r

c

density of the cover (kg/m

3

)

r

s,p

density of product (kg/m

3

)

e

b

emittance of the absorber (dimensionless)

e

c

emittance of the cover (dimensionless)

s StefanBoltzmann constant (W/m

2

-K

4

)

d

b

thickness of the absorber (m)

d

c

thickness of the cover (m)

n viscosity of the air (m

2

/s)

(ta) transmittanceabsorptance product of the sys-

tem consisting of the cover and the absorber

(dimensionless)

R. Smitabhindu et al. / Renewable Energy 33 (2008) 15231531 1524

consuming. Again, the simulation model is essential to

optimize the dryer component and drying process, and

optimization techniques can be used for optimal design of

solar drying systems [1,2].

Several studies have been reported on the optimization

of natural convection and forced convection solar drying

systems [37]. Very few studies have been carried out for

simulation and optimization of solar-assisted drying system

for tropical fruits. The purposes of this study are to

formulate a mathematical model of a solar-assisted drying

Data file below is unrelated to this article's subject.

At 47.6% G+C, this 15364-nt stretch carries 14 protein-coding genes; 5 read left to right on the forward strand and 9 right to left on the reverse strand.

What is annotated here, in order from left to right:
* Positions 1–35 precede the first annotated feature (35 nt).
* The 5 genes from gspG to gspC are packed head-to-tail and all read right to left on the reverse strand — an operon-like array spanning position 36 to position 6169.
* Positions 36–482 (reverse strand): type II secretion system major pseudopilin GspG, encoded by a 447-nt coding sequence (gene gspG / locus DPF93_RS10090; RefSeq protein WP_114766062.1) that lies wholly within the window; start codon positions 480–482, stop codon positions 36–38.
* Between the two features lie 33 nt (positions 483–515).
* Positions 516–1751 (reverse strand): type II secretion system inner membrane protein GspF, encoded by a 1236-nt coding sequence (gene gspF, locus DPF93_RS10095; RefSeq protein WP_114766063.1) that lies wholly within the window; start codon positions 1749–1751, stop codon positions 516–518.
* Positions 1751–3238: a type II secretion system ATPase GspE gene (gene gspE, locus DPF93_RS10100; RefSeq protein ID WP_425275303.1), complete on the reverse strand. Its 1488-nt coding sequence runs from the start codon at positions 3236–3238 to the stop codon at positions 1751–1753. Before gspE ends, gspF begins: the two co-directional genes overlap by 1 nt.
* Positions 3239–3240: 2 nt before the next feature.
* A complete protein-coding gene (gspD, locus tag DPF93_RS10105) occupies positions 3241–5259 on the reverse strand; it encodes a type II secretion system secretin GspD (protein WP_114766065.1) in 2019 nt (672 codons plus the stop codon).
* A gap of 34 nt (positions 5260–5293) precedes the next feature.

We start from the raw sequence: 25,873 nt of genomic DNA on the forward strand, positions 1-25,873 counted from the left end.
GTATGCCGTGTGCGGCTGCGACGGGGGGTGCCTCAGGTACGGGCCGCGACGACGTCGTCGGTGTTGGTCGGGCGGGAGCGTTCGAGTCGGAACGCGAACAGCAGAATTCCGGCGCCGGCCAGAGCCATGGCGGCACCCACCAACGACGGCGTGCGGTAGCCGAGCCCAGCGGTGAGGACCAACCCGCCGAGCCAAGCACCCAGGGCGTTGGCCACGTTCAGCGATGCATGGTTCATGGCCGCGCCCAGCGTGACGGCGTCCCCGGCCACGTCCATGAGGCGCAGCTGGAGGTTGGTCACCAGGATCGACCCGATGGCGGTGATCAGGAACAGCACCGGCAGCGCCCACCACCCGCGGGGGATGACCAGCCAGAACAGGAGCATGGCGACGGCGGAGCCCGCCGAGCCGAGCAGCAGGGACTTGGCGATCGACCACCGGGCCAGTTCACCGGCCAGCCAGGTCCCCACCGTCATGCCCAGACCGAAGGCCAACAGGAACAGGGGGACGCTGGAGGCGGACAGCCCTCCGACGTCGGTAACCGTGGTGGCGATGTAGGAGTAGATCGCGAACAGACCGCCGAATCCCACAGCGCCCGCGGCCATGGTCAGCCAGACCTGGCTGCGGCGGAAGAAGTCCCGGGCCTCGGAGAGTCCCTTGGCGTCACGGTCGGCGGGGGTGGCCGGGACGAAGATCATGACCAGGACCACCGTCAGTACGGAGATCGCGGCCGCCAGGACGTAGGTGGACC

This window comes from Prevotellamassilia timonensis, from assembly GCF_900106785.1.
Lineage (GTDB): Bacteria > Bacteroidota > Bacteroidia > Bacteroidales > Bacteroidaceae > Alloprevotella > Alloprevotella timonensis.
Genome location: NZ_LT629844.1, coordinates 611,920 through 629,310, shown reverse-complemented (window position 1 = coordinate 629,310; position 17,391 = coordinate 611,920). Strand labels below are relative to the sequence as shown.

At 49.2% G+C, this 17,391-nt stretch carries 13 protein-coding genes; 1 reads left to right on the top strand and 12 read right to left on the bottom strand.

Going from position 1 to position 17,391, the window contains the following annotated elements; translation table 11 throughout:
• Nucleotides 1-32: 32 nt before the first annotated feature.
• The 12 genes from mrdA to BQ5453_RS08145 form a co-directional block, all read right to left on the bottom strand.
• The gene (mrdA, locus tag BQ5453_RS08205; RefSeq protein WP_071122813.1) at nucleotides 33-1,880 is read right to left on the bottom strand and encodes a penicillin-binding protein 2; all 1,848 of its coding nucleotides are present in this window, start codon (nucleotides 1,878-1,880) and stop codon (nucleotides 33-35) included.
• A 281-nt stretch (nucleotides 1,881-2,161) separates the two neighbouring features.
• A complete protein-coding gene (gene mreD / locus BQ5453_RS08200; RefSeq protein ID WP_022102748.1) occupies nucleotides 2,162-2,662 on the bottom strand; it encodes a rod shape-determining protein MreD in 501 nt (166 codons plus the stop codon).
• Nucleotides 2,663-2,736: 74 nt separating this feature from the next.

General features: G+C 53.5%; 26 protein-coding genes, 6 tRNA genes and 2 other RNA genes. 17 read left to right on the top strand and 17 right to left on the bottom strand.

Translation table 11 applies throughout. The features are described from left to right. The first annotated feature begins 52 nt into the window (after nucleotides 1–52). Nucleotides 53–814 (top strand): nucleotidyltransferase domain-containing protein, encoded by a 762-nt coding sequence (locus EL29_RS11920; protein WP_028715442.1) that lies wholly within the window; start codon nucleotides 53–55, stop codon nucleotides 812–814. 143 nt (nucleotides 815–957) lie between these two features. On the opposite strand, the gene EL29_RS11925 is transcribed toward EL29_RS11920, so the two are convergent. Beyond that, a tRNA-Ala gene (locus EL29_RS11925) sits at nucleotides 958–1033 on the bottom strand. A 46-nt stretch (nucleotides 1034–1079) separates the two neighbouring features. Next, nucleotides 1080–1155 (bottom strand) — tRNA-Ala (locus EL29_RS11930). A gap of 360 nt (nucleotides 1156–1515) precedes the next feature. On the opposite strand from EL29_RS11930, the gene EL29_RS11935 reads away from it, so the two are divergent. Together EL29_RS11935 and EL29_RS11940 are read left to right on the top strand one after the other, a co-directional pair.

system and to use this model to optimize the design

parameters of the system for drying bananas.

2. Description of the system

The solar-assisted forced convection drying system has

been installed at the Royal Chitralada Projects, Dusit

Palace in Bangkok, Thailand to demonstrate the potenti-

ality of solar-assisted convection dryer for production of

quality dried fruits. This drying system has a capacity of

drying 250 kg of bananas and it is being used for drying

bananas since the year 2000.

This drying system consists of two main parts namely:

(1) the solar collector, and (2) the drying cabinet (Fig. 1).